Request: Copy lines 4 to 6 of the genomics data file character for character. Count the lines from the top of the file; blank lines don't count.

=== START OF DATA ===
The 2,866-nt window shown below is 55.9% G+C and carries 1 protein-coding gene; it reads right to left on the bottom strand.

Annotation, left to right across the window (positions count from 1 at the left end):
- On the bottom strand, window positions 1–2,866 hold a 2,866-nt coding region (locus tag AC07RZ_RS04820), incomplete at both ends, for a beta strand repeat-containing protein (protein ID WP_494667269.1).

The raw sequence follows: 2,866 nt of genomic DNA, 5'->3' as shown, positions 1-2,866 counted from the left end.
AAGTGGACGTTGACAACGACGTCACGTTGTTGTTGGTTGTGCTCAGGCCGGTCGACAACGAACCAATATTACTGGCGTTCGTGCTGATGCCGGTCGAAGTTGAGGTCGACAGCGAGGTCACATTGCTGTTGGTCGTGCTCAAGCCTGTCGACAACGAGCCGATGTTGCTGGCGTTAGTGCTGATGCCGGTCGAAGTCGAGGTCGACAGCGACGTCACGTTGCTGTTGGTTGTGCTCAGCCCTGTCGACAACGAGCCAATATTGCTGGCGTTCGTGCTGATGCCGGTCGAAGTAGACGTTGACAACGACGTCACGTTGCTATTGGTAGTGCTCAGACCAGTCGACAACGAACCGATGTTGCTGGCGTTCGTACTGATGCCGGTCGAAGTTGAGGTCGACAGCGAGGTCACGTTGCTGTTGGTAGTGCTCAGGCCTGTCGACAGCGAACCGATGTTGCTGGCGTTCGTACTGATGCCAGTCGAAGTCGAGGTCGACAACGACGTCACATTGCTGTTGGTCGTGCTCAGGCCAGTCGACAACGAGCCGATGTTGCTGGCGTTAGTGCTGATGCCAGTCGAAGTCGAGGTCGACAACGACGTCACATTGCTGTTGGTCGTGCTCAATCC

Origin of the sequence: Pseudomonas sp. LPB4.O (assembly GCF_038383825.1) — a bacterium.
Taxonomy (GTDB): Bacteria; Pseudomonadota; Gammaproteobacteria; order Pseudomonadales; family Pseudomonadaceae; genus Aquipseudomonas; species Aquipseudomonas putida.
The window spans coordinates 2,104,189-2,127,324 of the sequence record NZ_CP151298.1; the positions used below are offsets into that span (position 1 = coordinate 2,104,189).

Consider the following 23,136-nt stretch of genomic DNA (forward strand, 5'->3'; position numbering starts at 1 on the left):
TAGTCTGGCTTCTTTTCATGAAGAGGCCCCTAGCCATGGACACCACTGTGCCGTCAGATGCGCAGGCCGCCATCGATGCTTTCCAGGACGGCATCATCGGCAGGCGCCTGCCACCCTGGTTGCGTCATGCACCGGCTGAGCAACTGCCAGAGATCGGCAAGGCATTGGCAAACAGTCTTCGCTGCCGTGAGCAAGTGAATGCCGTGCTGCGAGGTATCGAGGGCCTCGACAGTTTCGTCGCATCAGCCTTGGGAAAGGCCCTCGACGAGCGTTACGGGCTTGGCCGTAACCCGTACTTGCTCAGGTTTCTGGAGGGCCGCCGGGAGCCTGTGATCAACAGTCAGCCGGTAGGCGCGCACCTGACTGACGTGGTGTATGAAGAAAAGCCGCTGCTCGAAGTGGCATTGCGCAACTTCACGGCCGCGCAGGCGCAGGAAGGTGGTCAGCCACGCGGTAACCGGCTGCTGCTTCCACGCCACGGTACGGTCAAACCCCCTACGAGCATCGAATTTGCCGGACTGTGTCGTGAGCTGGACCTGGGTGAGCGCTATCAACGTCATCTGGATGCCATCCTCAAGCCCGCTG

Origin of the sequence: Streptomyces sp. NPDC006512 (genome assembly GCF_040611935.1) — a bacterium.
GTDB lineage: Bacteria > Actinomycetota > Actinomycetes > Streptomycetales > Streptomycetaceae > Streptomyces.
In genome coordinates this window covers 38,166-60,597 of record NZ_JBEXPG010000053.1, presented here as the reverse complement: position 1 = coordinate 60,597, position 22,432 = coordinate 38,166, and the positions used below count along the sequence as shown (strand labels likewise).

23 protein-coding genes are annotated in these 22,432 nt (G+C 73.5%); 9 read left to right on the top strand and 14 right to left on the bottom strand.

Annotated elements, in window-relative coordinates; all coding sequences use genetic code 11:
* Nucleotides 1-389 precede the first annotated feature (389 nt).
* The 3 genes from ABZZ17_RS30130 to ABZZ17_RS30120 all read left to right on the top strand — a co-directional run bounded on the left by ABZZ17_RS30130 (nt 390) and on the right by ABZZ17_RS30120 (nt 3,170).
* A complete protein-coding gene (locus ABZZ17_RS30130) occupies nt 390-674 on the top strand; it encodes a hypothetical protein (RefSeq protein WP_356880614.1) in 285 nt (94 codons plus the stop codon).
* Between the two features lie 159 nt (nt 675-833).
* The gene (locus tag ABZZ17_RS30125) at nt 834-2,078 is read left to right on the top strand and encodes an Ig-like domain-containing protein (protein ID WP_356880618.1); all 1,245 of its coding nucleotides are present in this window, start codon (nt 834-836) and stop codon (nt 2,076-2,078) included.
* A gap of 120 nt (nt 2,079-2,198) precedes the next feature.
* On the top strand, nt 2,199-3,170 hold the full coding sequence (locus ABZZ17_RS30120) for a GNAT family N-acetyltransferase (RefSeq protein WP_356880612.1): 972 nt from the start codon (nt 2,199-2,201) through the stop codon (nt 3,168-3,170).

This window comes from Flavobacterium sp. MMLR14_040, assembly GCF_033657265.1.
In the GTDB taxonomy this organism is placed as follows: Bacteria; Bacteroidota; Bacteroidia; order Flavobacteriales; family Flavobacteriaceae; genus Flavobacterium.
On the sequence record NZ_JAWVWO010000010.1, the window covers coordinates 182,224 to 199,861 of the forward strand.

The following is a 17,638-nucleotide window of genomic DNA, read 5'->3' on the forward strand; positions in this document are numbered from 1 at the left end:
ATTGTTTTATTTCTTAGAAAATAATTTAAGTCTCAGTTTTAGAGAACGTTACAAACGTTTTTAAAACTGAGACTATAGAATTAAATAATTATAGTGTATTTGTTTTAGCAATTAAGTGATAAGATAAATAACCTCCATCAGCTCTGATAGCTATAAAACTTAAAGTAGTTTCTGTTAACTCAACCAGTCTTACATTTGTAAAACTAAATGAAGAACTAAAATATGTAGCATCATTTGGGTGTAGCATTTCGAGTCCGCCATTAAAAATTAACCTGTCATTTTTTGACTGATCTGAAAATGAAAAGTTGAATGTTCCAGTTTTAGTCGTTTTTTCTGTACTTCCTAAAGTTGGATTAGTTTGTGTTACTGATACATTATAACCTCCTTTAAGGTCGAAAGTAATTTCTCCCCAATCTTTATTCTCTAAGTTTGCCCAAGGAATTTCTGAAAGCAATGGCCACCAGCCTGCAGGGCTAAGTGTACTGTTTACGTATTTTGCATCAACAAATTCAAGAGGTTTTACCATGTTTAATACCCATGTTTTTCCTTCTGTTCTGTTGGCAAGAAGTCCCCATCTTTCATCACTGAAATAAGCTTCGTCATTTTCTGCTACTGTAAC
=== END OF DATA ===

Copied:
The raw sequence follows: 2,866 nt of genomic DNA, 5'->3' as shown, positions 1-2,866 counted from the left end.
AAGTGGACGTTGACAACGACGTCACGTTGTTGTTGGTTGTGCTCAGGCCGGTCGACAACGAACCAATATTACTGGCGTTCGTGCTGATGCCGGTCGAAGTTGAGGTCGACAGCGAGGTCACATTGCTGTTGGTCGTGCTCAAGCCTGTCGACAACGAGCCGATGTTGCTGGCGTTAGTGCTGATGCCGGTCGAAGTCGAGGTCGACAGCGACGTCACGTTGCTGTTGGTTGTGCTCAGCCCTGTCGACAACGAGCCAATATTGCTGGCGTTCGTGCTGATGCCGGTCGAAGTAGACGTTGACAACGACGTCACGTTGCTATTGGTAGTGCTCAGACCAGTCGACAACGAACCGATGTTGCTGGCGTTCGTACTGATGCCGGTCGAAGTTGAGGTCGACAGCGAGGTCACGTTGCTGTTGGTAGTGCTCAGGCCTGTCGACAGCGAACCGATGTTGCTGGCGTTCGTACTGATGCCAGTCGAAGTCGAGGTCGACAACGACGTCACATTGCTGTTGGTCGTGCTCAGGCCAGTCGACAACGAGCCGATGTTGCTGGCGTTAGTGCTGATGCCAGTCGAAGTCGAGGTCGACAACGACGTCACATTGCTGTTGGTCGTGCTCAATCC

Origin of the sequence: Pseudomonas sp. LPB4.O (assembly GCF_038383825.1) — a bacterium.